10 tips for planning a huge PR program without losing your $#*!
Once in awhile, as a PR professional, you get the chance to take a step back from the day-to-day and launch a full-scale program.
It’s exciting because you’re involved from start to finish but it’s completely stressful because you’re overseeing everything from the bottom up; from research to execution and evaluation.
In addition to overseeing a number of programs in the past, I recently launched a huge project; a global effort that was the first of its kind. Needless to say, I started from scratch. I hit many walls and fought uphill battles. I worked many late nights and even dreamt about it.
Here are tips on how to launch a huge PR program without losing your $#*!.
1. Develop a plan and go back to it...often
Start with a PR plan that includes your objectives, strategies, tactics, and budget (with more details in between).
Don’t start until you get senior buy-in. Once you do, making decisions along the way becomes much easier. When teammates start to derail, it’s easy to point back to the plan and have rationale for getting everyone back on track.
2. Create a team that’s engaged and accountable
How? By allowing people to raise their hand for the opportunity.
Team members who volunteer to be part of the effort will be more invested in the process, have more grit, and will own their responsibilities more than those who were chosen to bear the burden.
3. Maintain perspective on the project
The deeper you get into a PR program, the more people convince themselves there’s something to lose.
Pressure builds and suddenly you’re working on something that is perceived to be bigger than it really is. Make sure you seek out and embrace moments that provide perspective from an outsider’s point-of-view. In my experience, in a very stressful time, one of these moments helps give balance, de-stress, and refresh the approach.
4. Flag issues early and demand solutions sooner (rather than later)
You will likely be in extreme multitasking mode and may let issues slip under the radar. Before you know it, the issues have escalated and you’re grasping for solutions.
Make sure you address them before it gets to this point and demand--literally demand--a solution.Of course, you’ll want to maintain some perspective on how bad it will get, but make sure to alert the proper parties to ensure it doesn’t get any worse.
5. Create milestones, even if they’re false
I hope my senior leaders don’t see this next tip….
The best way to set milestones is to schedule them -- actually on people’s calendars. If you keep referencing a workback plan, it’s very easy to just keep adjusting the date. If you have a physical meeting, it’s harder to push it back when you have materials due as preparation.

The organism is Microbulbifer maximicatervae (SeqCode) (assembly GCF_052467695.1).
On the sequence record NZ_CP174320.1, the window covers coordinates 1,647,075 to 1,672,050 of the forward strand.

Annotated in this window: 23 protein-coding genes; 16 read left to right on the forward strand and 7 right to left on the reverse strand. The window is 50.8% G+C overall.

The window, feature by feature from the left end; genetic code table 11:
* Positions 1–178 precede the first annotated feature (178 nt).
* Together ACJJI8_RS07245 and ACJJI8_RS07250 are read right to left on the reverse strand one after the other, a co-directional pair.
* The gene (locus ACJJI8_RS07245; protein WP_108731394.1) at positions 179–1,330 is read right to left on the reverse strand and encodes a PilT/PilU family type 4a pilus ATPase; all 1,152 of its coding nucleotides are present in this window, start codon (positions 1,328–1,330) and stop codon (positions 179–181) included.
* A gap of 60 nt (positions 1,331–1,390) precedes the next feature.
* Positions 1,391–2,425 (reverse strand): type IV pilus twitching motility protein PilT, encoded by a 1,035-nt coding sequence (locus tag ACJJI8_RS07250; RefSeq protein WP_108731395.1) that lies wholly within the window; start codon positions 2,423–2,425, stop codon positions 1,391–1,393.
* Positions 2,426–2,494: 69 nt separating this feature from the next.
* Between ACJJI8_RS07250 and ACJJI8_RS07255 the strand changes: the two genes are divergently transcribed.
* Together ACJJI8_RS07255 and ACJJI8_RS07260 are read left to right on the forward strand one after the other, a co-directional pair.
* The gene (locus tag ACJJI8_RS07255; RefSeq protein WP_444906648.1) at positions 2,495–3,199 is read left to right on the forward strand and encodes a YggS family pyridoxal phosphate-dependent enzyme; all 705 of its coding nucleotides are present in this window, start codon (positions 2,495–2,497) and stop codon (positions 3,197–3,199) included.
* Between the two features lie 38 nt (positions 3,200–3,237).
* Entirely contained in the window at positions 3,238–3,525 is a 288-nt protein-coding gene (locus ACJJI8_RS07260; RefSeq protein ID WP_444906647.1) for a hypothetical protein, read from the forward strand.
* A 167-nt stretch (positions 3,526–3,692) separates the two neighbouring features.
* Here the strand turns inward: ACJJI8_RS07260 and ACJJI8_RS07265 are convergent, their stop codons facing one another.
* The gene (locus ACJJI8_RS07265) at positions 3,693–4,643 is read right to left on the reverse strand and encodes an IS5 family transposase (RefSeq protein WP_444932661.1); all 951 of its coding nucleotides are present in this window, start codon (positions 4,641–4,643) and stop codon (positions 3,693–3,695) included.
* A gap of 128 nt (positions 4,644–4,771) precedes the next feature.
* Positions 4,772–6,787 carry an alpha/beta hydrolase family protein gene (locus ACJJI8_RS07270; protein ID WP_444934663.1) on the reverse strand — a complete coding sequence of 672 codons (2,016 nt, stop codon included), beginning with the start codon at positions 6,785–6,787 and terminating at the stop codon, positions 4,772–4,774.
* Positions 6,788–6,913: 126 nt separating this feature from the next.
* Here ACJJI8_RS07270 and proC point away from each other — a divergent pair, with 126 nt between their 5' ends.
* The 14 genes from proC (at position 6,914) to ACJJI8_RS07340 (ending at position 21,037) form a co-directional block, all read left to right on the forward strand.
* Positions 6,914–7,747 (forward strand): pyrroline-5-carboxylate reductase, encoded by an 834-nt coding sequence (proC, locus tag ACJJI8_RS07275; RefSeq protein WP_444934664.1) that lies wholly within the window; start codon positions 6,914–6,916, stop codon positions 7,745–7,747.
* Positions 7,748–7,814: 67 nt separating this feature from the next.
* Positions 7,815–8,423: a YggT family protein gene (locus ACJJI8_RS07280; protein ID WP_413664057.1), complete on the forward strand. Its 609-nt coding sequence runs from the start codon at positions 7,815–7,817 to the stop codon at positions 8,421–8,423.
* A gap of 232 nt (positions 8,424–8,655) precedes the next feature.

When a client or a C-Suite member has to review a component of the project, then you definitely have to meet that deadline!
6. Be flexible, which is not always easy
As a project lead, you have to understand and appreciate that even if, at the time, the project is the most important thing to you, it’s not the most important thing for everyone. Some activities take precedent and you have to stay flexible with how the process plays out.
7. Develop and leverage allies and champions
In addition to finding a team that’s engaged, finding allies and champions who will pave the way and provide excellent advice is key.
You may also need them to go to bat for you once in awhile, so it’s good to develop and maintain those relationships.
8. Read good stuff
I once was at an event with a panel of authors where one of the questions was about writer’s block. One author said she combats this state of mind by reading really good literature as she writes to maintain her inspiration and flow.
It may seem trivial, but reading credible articles on good leadership, project management, or ideas gone right is a great resource for getting to the finish line. It’ll keep you motivated and propel you forward.
9. Pick your battles
You can’t win every disagreement or directional conversation, but you can win the ones you fight for.
You will reach a point in time where you need to evaluate whether having another conversation about an element is really worth it. Think about the concepts you feel very strongly about and advocate for those; you’ll see everyone else on the team is doing the same and in the end, the work product will be evidently balanced.
10. Make sure the effort is not lost
One of the biggest challenges when launching a PR program is keeping it top-of-mind after the initial launch celebration is over.
Think about sustainability when you’re developing the overall plan--consider the elements that can be executed after launch to keep the momentum going. On a personal level, make sure that your contribution does not go unnoticed.
Communicate about all of your hard work and the results to really get the credit you deserve for taking on this huge initiative.
Julia Sahin works in financial communications at one of the largest PR firms in New York and is a monthly contributor to Muck Rack. She plans on doing big things. Connect with her on Twitter. All opinions should be seen as her own and do not reflect her employer’s.
Photo via Pixabay